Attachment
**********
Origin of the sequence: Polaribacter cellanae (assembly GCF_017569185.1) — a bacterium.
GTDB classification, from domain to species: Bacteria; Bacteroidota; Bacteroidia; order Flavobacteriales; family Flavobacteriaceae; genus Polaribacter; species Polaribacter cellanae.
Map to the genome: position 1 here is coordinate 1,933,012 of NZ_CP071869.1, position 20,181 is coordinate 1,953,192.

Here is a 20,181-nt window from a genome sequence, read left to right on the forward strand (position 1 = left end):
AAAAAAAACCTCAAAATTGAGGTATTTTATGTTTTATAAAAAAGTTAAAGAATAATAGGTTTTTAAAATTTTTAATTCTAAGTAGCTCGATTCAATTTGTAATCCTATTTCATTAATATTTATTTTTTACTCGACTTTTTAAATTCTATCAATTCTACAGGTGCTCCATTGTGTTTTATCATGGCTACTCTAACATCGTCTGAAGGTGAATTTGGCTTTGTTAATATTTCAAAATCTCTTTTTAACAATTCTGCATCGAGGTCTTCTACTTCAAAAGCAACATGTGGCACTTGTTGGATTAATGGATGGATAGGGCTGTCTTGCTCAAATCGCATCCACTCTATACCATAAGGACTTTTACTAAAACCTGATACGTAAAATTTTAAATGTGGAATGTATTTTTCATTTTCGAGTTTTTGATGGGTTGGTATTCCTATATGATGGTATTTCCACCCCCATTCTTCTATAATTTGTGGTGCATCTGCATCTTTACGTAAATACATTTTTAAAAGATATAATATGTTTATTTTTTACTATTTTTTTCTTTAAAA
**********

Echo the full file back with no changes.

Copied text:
Origin of the sequence: Polaribacter cellanae (assembly GCF_017569185.1) — a bacterium.
GTDB classification, from domain to species: Bacteria; Bacteroidota; Bacteroidia; order Flavobacteriales; family Flavobacteriaceae; genus Polaribacter; species Polaribacter cellanae.
Map to the genome: position 1 here is coordinate 1,933,012 of NZ_CP071869.1, position 20,181 is coordinate 1,953,192.

Here is a 20,181-nt window from a genome sequence, read left to right on the forward strand (position 1 = left end):
AAAAAAAACCTCAAAATTGAGGTATTTTATGTTTTATAAAAAAGTTAAAGAATAATAGGTTTTTAAAATTTTTAATTCTAAGTAGCTCGATTCAATTTGTAATCCTATTTCATTAATATTTATTTTTTACTCGACTTTTTAAATTCTATCAATTCTACAGGTGCTCCATTGTGTTTTATCATGGCTACTCTAACATCGTCTGAAGGTGAATTTGGCTTTGTTAATATTTCAAAATCTCTTTTTAACAATTCTGCATCGAGGTCTTCTACTTCAAAAGCAACATGTGGCACTTGTTGGATTAATGGATGGATAGGGCTGTCTTGCTCAAATCGCATCCACTCTATACCATAAGGACTTTTACTAAAACCTGATACGTAAAATTTTAAATGTGGAATGTATTTTTCATTTTCGAGTTTTTGATGGGTTGGTATTCCTATATGATGGTATTTCCACCCCCATTCTTCTATAATTTGTGGTGCATCTGCATCTTTACGTAAATACATTTTTAAAAGATATAATATGTTTATTTTTTACTATTTTTTTCTTTAAAA